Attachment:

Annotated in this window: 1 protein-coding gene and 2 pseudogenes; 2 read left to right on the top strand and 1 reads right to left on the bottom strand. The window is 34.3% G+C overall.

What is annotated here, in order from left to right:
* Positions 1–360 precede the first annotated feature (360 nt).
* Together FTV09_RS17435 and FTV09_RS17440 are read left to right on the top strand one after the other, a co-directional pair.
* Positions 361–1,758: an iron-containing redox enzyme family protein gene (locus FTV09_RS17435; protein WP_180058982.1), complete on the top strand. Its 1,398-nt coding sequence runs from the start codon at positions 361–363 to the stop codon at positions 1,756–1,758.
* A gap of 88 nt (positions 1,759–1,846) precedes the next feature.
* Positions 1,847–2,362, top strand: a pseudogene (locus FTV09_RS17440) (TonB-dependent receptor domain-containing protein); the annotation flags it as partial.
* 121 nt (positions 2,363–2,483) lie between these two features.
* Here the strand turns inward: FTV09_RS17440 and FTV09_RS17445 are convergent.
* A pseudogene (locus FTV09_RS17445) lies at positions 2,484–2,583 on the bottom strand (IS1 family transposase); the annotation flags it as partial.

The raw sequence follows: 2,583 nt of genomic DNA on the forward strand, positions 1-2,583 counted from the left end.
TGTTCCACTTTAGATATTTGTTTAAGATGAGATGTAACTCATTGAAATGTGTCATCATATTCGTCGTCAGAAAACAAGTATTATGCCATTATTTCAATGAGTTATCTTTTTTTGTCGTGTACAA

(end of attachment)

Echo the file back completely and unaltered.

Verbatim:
Annotated in this window: 1 protein-coding gene and 2 pseudogenes; 2 read left to right on the top strand and 1 reads right to left on the bottom strand. The window is 34.3% G+C overall.

What is annotated here, in order from left to right:
* Positions 1–360 precede the first annotated feature (360 nt).
* Together FTV09_RS17435 and FTV09_RS17440 are read left to right on the top strand one after the other, a co-directional pair.
* Positions 361–1,758: an iron-containing redox enzyme family protein gene (locus FTV09_RS17435; protein WP_180058982.1), complete on the top strand. Its 1,398-nt coding sequence runs from the start codon at positions 361–363 to the stop codon at positions 1,756–1,758.
* A gap of 88 nt (positions 1,759–1,846) precedes the next feature.
* Positions 1,847–2,362, top strand: a pseudogene (locus FTV09_RS17440) (TonB-dependent receptor domain-containing protein); the annotation flags it as partial.
* 121 nt (positions 2,363–2,483) lie between these two features.
* Here the strand turns inward: FTV09_RS17440 and FTV09_RS17445 are convergent.
* A pseudogene (locus FTV09_RS17445) lies at positions 2,484–2,583 on the bottom strand (IS1 family transposase); the annotation flags it as partial.

The raw sequence follows: 2,583 nt of genomic DNA on the forward strand, positions 1-2,583 counted from the left end.
TGTTCCACTTTAGATATTTGTTTAAGATGAGATGTAACTCATTGAAATGTGTCATCATATTCGTCGTCAGAAAACAAGTATTATGCCATTATTTCAATGAGTTATCTTTTTTTGTCGTGTACAA